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U.S. increasingly unlikely to take any Guantanamo detainees

The Obama administration had hoped to take some Chinese Muslim detainees, known as Uighurs, to show other countries they were not dangerous. But swift backlash forced it to reverse course.

June 12, 2009|Julian E. Barnes and Janet Hook

WASHINGTON — The Obama administration has virtually abandoned plans to resettle in the United States some detainees from the military prison in Guantanamo Bay, Cuba, officials said, a recognition that the task had become politically impossible because of congressional opposition.

The shift came even as the administration announced Thursday that it had transferred six detainees from the prison, including four Chinese Muslims sent to Bermuda, as it tries to meet a one-year deadline for shutting down the controversial facility.

The administration had hoped to move some of the Chinese Muslims, known as Uighurs, to the United States as a signal to other countries that they were not dangerous. But the swift backlash forced the administration to reverse course.

"For now," a senior administration official acknowledged, releasing some Uighurs in the U.S. is "not doable."

The administration now is scrambling to find countries willing to accept the Uighurs, who have been held since 2002 and were ordered released by a federal judge last year.

Underscoring the importance of the transfer, White House Counsel Gregory Craig and a top American diplomat, Daniel Fried, flew to Guantanamo and accompanied the Uighurs as they boarded a plane for Bermuda.

But the transfer set off diplomatic objections, both unexpected and expected. America's close ally Britain expressed displeasure over the transfer to Bermuda, a British overseas territory. Less surprising was the reaction of China, whose officials reiterated that they wanted the Uighurs repatriated to stand trial for separatist activities.

Administration officials played down the talk of diplomatic backlash, and said moving the Uighurs was an important step toward shutting down Guantanamo.

"We want to close Guantanamo, not just talk about wanting to close it," said the senior administration official, who spoke on condition of anonymity because of the sensitivity of the issue.

The U.S. announced Thursday that besides the Uighurs, it also had transferred two other detainees. On Wednesday, the U.S. transferred Iraqi detainee Jawad Jabber Sadkhan to his home country, and on Thursday sent Mohammad Gharani to his home nation of Chad.

Earlier this week, the Pacific island nation of Palau said it also had agreed to take some Uighurs; and another detainee, Ahmed Khalfan Ghailani, was transferred to stand trial in federal court in New York.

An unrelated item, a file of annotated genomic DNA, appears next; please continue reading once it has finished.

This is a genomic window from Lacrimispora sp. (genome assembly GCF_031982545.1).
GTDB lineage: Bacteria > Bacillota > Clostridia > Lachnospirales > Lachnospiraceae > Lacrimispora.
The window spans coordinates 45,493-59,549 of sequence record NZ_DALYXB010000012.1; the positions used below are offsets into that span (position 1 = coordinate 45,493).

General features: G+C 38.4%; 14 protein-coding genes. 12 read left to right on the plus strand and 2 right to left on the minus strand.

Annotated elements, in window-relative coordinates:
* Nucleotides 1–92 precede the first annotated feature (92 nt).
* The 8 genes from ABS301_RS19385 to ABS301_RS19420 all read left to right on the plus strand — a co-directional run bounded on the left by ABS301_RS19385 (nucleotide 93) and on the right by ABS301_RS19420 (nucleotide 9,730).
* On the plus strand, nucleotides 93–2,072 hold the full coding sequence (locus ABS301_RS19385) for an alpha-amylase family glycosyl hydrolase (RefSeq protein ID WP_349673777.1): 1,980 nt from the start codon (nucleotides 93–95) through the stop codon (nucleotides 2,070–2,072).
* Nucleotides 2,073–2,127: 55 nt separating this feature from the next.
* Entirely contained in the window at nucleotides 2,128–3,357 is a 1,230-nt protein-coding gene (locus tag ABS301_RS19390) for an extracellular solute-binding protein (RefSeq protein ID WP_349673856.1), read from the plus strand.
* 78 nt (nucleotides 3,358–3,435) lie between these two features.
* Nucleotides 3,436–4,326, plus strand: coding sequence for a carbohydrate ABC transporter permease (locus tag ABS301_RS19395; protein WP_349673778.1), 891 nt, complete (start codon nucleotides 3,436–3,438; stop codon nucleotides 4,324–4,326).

Deadline nears

The flurry is a sign that the administration is painfully aware of its promise to close Guantanamo's prison within a year. With only seven months to go, the U.S. has about 232 remaining detainees to either transfer to other countries, charge in federal courts or military commissions, or consider holding without trial.

The promise to close the prison came in the first week of the Obama administration. But since then the White House has struggled to maintain the political initiative, and seemed caught unawares when Congress, in a series of votes, tried to ban former Guantanamo detainees from being brought to the United States.

Both the Senate and the House had voted to strip money for the closure of Guantanamo from a supplemental spending bill, but differences in their measures' language forced the two bodies to negotiate. On Thursday night, House and Senate negotiators struck a deal that would prohibit the administration from freeing any detainees onto U.S. soil until Sept. 30. But the compromise would allow the administration to transfer to the U.S. any detainees it intends to try.

The deal to transfer the four Uighurs to Bermuda had been discussed for some weeks, but a final agreement was not struck until Wednesday night, the senior administration official said.

The official said the British were notified immediately afterward. But the British Foreign Office and Sir Richard Gozney, the British-appointed governor of Bermuda, said that Bermuda's government should have consulted with London because taking the Uighurs had security and foreign policy ramifications. Although the island nation is largely self-governing, Britain controls its security and foreign policy.

British officials were frustrated by the lack of consultation by the U.S., and complained that they were informed of the transfer just hours before it occurred. They made those concerns clear Thursday in a call with Secretary of State Hillary Rodham Clinton.

But U.S. administration officials said the British officials' displeasure was more with Bermuda than with the United States. One official noted that the lack of notice may allow British diplomats to tell China they had no part in the deal.

China exerted diplomatic pressure on Albanian officials after they agreed to take five Uighurs in 2006, and since then, finding countries to take the remaining Uighurs has proved difficult.


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